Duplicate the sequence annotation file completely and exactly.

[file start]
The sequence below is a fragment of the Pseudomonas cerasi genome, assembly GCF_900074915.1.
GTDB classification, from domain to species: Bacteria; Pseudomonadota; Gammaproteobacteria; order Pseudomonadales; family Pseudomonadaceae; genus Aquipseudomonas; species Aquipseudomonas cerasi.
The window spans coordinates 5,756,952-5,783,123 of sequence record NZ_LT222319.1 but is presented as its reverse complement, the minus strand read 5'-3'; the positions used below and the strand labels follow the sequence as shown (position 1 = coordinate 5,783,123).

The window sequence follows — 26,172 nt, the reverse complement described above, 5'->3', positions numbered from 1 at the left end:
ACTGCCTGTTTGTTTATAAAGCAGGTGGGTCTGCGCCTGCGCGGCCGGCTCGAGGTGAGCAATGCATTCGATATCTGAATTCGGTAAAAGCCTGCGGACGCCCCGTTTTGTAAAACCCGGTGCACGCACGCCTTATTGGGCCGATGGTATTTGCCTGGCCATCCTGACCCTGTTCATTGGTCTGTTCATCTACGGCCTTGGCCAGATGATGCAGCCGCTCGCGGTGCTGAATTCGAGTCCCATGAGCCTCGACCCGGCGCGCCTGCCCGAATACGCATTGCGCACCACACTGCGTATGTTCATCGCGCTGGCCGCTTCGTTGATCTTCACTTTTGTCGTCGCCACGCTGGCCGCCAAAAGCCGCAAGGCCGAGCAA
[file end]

The sequence below is a fragment of the Pseudomonas cerasi genome, assembly GCF_900074915.1.
GTDB classification, from domain to species: Bacteria; Pseudomonadota; Gammaproteobacteria; order Pseudomonadales; family Pseudomonadaceae; genus Aquipseudomonas; species Aquipseudomonas cerasi.
The window spans coordinates 5,756,952-5,783,123 of sequence record NZ_LT222319.1 but is presented as its reverse complement, the minus strand read 5'-3'; the positions used below and the strand labels follow the sequence as shown (position 1 = coordinate 5,783,123).

The window sequence follows — 26,172 nt, the reverse complement described above, 5'->3', positions numbered from 1 at the left end:
ACTGCCTGTTTGTTTATAAAGCAGGTGGGTCTGCGCCTGCGCGGCCGGCTCGAGGTGAGCAATGCATTCGATATCTGAATTCGGTAAAAGCCTGCGGACGCCCCGTTTTGTAAAACCCGGTGCACGCACGCCTTATTGGGCCGATGGTATTTGCCTGGCCATCCTGACCCTGTTCATTGGTCTGTTCATCTACGGCCTTGGCCAGATGATGCAGCCGCTCGCGGTGCTGAATTCGAGTCCCATGAGCCTCGACCCGGCGCGCCTGCCCGAATACGCATTGCGCACCACACTGCGTATGTTCATCGCGCTGGCCGCTTCGTTGATCTTCACTTTTGTCGTCGCCACGCTGGCCGCCAAAAGCCGCAAGGCCGAGCAA